“It keeps the aphid population down to zero,” Cowles said.

Thrips is the biggest problem in his greenhouses, Cowles said. (Note that the proper name of the insect is thrips in the singular. The plural is also thrips.) These tiny insects are fond of verbena, ivy geranium, impatiens, peppers and other plants. They carry a viral disease which also hurts the plants. Cowles said he sometimes would hear from a customer, “That plant you sold me just isn’t growing.” Immediately, Cowles would suspect thrips, which sap the plant’s strength without dramatic symptoms like dead leaves or damaged flowers.

Thrips look like a tiny little cigar. Once when Cowles was having a problem with them, Valentine noticed during a visit that there was an errant impatiens plant growing under a bench in the solar greenhouse. No one had noticed it. But Valentine pointed out that it was harboring a lovely population of thrips.

Clean is key

Keeping a clean greenhouse has always been a mantra for Cowles. But now he is becoming obsessive about it. He has learned that the larvae of certain greenhouse pests can be found in the otherwise clean stones and soil under the greenhouse benches. So every year staffers laboriously remove the stones and soil and sift through the material, dumping the residue outside. Thrips can be controlled very well this way.

Remove weeds from under the benches, Cowles advises. “That’s where problems can occur.” That errant impatiens wasn’t a weed but it was harboring insect pests anyway.

Another simple technique you can use at home can control two-spotted mite, a major problem in greenhouses and for home gardeners with house plants. Mites cause stippled foliage as they suck juices from the plant.

“Florida is infested with two-spotted mite and we get some plants from Florida,” Cowles explained.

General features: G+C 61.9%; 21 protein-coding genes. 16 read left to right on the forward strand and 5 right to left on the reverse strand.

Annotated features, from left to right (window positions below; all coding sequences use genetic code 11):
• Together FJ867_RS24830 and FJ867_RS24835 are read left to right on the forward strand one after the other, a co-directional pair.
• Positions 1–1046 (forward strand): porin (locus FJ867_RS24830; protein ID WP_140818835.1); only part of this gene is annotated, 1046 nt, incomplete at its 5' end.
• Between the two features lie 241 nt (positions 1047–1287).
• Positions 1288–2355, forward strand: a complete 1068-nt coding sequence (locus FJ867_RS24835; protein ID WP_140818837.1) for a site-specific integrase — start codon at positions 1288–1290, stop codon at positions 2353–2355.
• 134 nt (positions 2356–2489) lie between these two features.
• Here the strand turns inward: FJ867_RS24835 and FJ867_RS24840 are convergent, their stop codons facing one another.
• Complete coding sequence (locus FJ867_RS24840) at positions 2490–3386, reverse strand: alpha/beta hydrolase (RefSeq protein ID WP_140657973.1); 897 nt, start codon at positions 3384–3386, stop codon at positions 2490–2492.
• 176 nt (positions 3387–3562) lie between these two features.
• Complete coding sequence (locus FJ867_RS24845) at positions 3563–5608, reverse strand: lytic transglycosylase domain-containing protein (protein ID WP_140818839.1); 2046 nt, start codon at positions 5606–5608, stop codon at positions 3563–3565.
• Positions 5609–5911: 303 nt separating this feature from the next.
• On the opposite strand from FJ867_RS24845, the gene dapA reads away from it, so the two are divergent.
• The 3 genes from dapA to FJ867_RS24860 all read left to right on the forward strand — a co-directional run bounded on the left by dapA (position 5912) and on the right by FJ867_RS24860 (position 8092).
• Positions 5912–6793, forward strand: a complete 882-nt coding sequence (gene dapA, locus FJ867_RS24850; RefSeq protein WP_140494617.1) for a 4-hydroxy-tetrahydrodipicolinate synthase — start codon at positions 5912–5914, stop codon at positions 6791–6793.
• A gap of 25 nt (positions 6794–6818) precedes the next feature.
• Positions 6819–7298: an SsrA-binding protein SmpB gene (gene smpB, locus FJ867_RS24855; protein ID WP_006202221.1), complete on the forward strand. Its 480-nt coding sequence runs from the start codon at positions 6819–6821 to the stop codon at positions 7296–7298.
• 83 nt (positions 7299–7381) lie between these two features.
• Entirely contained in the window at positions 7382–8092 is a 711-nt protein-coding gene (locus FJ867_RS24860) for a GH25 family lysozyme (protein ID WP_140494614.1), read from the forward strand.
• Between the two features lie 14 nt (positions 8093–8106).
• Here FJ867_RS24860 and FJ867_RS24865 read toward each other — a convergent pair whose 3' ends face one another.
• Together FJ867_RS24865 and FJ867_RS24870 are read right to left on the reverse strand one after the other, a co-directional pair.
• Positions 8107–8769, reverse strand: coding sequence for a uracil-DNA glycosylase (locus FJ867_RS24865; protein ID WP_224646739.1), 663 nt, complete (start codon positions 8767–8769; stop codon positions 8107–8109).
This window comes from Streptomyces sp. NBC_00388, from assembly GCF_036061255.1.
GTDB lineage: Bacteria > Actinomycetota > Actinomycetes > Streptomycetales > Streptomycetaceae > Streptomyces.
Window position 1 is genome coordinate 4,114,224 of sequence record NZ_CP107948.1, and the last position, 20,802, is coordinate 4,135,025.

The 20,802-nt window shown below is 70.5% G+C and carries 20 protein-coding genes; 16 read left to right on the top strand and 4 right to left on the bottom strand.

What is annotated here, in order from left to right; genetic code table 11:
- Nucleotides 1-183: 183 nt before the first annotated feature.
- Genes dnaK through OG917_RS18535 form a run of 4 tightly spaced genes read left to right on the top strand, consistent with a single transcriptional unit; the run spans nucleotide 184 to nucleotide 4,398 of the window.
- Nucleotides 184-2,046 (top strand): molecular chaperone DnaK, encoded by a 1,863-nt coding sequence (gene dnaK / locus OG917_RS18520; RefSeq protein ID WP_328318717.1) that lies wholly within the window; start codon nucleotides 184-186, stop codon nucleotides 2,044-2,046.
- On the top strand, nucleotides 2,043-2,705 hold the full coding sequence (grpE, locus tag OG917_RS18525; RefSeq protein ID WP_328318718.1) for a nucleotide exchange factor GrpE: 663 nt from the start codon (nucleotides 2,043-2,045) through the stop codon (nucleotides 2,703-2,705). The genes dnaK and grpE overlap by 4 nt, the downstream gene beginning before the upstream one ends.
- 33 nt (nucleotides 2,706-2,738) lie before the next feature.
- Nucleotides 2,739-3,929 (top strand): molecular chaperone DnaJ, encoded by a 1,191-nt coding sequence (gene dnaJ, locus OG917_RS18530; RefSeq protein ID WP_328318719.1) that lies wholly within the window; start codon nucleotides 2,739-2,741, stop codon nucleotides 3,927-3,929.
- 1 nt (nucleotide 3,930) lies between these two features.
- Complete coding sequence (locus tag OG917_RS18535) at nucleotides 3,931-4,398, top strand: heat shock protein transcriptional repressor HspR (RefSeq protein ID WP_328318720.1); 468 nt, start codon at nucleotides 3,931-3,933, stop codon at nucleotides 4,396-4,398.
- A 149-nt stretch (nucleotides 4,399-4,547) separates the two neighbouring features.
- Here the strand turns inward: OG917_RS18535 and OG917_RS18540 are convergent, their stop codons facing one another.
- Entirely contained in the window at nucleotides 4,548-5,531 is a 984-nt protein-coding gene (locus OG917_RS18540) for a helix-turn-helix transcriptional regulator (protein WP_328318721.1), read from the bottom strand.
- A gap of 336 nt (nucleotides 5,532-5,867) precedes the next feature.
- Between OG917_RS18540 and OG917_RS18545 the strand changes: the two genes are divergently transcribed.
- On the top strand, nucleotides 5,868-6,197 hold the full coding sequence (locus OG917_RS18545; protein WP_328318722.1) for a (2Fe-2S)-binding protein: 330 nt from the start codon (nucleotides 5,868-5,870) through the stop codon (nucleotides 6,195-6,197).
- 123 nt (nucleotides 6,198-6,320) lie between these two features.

Valentine told Cowles, “You don’t need to have something complicated.” Cowles added, “Ron is the kind of person who tells you the little tidbits.” The simple technique Valentine taught him is to grow garden beans in a pot next to his ornamental plants. “If there is two-spotted mite in your greenhouse they will go for the beans first. Eventually the bean plant turns yellow and you take it out and destroy it,” he said.

At home, sow six or seven bean seeds in a pot and tend them carefully. “It’s fun for the family to grow beans,” Cowles commented, even if you don’t want to eat what’s in that pot.

Cowles also uses beneficial nematodes, which look like microscopic worms. When flats of plant plugs (rooted cuttings) arrive from a wholesale supplier, greenhouse staffers dip each flat into a big tub of water in which the nematodes are swimming. The worm-like creatures saturate the flats and can destroy any harmful insect eggs and larvae which hitchhiked from the wholesaler. The main problems, Cowles said, are from Florida greenhouses, especially mandevilla and other tropical annuals which are prone to two-spotted mite. They automatically get the nematode treatment.

In addition, when the plugs are potted up, they each get a mite sachet on top of the soil. Each inch-square sachet is filled with a mite predator which can crawl in and out of the sack through a tiny hole. If your calibrachoa hanging basket comes with such a sachet, leave it in the pot and it will keep working through the summer, Cowles said.

Insect sprinkles

All the predatory and parasitic beneficial insects arrive by overnight express from Canada in plastic bottles, tall cardboard tubes or boxes of mite sachets. They must be released into the greenhouse immediately before they die from lack of food.